Monday, July 13, 2009

Paul Sprawl

I don't make this distinction often, but I have encountered what appears to be the "BEST" guitarist I've ever seen. Paul Sprawl uses open tunings and percussive playing to present an entirely unique style of thought-provoking lyrics whose critique of mass media, irresponsible governance, and the journey of spirit quests demonstrate how a performance should do far more than entertain. Below is a video I took of a private performance he gave to our cycling team in Paonia, Colorado's Methodist Church. The song is called "Sunset Train". Learn more about him at

A brief note on meeting Paul. A number of riders headed towards "downtown Paonia", ie Main St., to visit bars and the kind of antics you wouldn't necessarily put on your resume. I lagged behind as I wrote postcards and read the Newsweek sent to me by my 4k06 teammate Katie Young. Finally I traversed the two epic blocks to Main St., and on my way to the bar I passed a space called The Blue Sage, a performance art space. Inside was a performance hall with about 80 seats sadly filled with just 5 audience members. But they were all enamored as I gleefully joined them in watching a multi-media show combining war footage with the words blogged by Iraqi women followed by beautiful interpretive dance by Paul's wife, Leera Lee, followed by Paul's hypnotic picking. After the performance ended we conversed with the performers and I had a chance to speak more with Paul and his wife. I told Paul about our trip and invited him to perform for us, and he bestowed upon me his handy-dandy instructional DVD detailing his percussive technique.

After some youtube-ing, I dug up a FULL performance of Paul playing what now seems to be my favorite song of his, "Sunset Train".

Colorado Madness

Colorado is by far one of my favorite states to cycle through. There's a reason the sign welcomes visitors and residents to "Colorful Colorado". The Rockies are spectacular. Landscapes cover the gamut - from arid deserts to snow-capped peaks. Towns are just as diverse as the ecosystems - hippy villages on top of mountains (like Ward below), big cities, medium-sized towns filled with Olympians or Coalminers or Tourists. This post shows some of this state's splendor.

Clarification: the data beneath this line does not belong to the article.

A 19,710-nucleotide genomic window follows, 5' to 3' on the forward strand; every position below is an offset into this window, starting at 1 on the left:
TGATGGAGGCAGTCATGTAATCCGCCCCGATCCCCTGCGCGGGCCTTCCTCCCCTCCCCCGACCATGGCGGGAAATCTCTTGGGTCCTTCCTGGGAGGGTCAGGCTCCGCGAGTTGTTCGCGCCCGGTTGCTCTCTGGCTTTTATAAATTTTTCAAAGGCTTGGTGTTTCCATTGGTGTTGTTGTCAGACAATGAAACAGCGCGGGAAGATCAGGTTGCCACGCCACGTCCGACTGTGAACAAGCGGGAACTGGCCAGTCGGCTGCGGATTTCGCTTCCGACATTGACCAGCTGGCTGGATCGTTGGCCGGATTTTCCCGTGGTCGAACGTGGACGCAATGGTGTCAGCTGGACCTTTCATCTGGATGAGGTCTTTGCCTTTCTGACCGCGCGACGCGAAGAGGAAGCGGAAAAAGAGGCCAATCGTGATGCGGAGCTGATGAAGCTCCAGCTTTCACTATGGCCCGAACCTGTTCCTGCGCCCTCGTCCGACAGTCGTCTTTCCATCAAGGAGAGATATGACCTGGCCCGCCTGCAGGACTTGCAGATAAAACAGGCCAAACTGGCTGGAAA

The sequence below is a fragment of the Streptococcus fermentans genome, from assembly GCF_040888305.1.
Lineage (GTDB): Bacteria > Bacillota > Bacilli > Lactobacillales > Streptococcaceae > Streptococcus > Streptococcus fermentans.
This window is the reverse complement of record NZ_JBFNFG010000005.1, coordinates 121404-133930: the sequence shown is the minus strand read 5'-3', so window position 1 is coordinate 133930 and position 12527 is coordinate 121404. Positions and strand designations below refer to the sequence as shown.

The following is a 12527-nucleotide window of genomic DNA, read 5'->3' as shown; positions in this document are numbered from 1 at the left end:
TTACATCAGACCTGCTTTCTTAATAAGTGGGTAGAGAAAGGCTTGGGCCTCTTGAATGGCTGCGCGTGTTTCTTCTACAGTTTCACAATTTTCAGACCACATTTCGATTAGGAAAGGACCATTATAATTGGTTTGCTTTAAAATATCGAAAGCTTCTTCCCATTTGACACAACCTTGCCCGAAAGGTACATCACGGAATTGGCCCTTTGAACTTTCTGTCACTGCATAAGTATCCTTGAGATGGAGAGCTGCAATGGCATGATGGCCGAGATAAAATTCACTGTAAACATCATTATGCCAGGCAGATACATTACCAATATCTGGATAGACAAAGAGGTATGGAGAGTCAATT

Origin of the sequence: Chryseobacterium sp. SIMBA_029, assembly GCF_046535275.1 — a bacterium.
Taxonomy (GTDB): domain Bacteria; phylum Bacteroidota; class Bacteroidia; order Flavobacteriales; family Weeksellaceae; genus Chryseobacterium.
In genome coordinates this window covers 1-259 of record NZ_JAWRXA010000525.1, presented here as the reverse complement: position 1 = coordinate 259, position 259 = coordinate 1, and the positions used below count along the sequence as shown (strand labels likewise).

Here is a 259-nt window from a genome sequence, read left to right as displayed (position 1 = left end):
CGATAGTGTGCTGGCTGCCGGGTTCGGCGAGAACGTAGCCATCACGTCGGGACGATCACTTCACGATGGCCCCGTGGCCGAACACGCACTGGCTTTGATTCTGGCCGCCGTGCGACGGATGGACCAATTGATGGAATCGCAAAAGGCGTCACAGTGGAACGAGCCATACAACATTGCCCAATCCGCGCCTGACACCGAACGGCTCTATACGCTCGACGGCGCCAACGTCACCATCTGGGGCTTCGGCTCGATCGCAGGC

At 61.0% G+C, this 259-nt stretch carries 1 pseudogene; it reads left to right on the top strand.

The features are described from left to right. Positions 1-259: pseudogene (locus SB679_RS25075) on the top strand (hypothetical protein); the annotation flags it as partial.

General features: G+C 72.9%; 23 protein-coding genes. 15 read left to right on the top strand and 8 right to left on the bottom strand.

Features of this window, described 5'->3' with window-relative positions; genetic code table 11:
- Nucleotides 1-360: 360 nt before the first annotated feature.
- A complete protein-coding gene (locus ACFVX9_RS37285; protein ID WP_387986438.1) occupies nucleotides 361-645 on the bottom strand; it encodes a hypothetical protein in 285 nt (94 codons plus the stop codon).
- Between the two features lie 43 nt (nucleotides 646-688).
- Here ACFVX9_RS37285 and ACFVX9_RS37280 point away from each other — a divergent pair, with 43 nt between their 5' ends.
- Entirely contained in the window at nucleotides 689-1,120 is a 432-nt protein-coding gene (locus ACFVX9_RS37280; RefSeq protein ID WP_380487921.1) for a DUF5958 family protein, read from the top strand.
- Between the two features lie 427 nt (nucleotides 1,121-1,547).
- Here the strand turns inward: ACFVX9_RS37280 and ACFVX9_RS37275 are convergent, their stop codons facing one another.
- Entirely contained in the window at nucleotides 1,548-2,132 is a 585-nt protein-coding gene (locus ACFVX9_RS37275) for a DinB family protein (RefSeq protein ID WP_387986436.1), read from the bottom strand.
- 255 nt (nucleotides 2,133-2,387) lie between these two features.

The "hippy village" of Ward where Jack Kerouac and his fellow beatpals got snowed in and wrote "mind expanding" verse. To get from Boulder to Estes Park we have to climb a 17-mile mountain on Lefthand Canyon Drive. Ward sits at the top of the climb, population 150. This is a shot of "downtown" taken from the Utica Street Market where you'll find the best cookies you've ever tasted.

Double rainbow! This is our 4k09 group in Wiggins a day before entering the Rockies. If you look closely at the first row you'll notice some of us revisiting poses used to enrapture cameras back in the days of elemntary school.

Sitting in Ward at the Utica Street Market, this is a photo of Officer Anne's shades.

Bike trail out of Glenwood Springs with a colossal mountain perched in the horizon.

In Benkelman, Nebraska (yeah, it's not Colorado, but it's pretty close), I discovered that one of the essential characteristics of manliness is the ability to drive a pick-up truck. This is me in a wife-beater flaunting my manhood.

Those are the Rockies about 20 miles away.

Elk spotting during the descent of Trail Ride Road, America's highest paved rd (about 12,000 ft above sea level) that runs through Rocky Mountain National Park.

Paonia, Colorado is a hidden gem of hippies, coalmiers, and retirees. Several thrift stores boast impressive hat collections. Here, Tom and I model our respective "Baker Boy" and "Toro" hats. We're posing with other great hats, including "Bass Club", "No Sweat! No Sweat! No Sweat! No Sweat! No Sweat! No Sweat!", and "Magnatude". Note the marvelous collection of pre-historic tennis and raquetball rackets hanging above our heads.

Circle-D is a supermarket in Grand Lake, Colorado that donated $371 worth of groceries to our team. These are the two shopping carts we filled beyond capacity.

Abortion causes breast cancer?

We cycled by this sign in Kansas. I must have been to focused on the horizon because I failed to see it and take a photo, so I just took a photo of my friend's photo. Double photo action - whoah! That means if you took a photo of the photo below, that would be triple photo action, and a photo of that would quadruple the fun, and so on... So does anybody care to explain the logic behind the proclamation below?